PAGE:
MAC scrivener help

Hey everyone. I was wondering how do you remove the default research and draft folder you get whenever you open a new file?

These are better considered as features, rather than folders, they cannot be removed. The Draft folder in particular is central the core concept of compiling a document. While one is free to use Scrivener as a tool that never compiles, it’s understandable that such an utterly integral concept cannot be deleted from the binder. The Research folder on the other hand is more of a handicap than a necessity, but it was considered better to not cause potential confusion than make it possible to delete it.

In version 3, you’ll be able to select any folder in the binder and “hoist” the view, which causes the binder to display only the contents of that folder. So for those special-purpose projects that do not need the standard mechanisms, you can easily achieve that effect without actually deleting them.

I phrase things like that because your forum tag states you use Windows. You are however posting feedback (a question?) to the Mac area. If you are on a Mac, the command is View ▸ Outline ▸ Hoist Binder, with the desired folder selected.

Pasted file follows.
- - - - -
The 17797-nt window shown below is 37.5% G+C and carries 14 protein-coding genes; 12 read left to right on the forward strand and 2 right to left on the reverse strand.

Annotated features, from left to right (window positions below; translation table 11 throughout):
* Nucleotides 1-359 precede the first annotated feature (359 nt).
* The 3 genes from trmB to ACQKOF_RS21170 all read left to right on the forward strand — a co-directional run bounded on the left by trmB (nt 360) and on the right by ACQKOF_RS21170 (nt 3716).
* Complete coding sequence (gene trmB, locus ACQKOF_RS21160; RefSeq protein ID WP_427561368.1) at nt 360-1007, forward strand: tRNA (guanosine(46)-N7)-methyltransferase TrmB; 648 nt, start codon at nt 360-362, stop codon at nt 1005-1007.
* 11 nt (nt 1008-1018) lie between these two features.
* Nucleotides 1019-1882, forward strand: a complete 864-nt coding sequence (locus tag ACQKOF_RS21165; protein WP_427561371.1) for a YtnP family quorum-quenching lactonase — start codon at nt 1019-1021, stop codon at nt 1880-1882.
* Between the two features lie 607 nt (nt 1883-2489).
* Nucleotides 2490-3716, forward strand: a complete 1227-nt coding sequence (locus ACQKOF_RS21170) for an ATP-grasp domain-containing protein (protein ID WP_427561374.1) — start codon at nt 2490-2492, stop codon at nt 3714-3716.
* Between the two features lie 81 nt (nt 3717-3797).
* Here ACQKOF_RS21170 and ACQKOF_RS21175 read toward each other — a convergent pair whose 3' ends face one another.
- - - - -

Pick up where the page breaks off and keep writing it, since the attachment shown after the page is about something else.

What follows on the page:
I’d completely forgotten about this feature.

Wouldn’t it be better to add it to the Binder context menu? It’s a bit lost in View/Outline. Perhaps the use of Outline here is misleading – it misled me – and should be View/Binder… or some such.

Anyway, thanks for the reminder.

Y’welcome! It’s one of my favourite unsung features as well. Some projects never come out of hoist, but it can be very handy to cut out the clutter in very large projects, too. I’ve got it on a keyboard shortcut to make it more efficient to toggle.

The Outline submenu has a few functions that pertain to all outline style views, not just the binder. There are a couple of binder-only commands in there, that are are only two is why there isn’t a separate submenu. Sometimes it is more efficient, from a muscle-memory as well as discovery sense, to group things together under larger categories than to be very pedantic about what is what.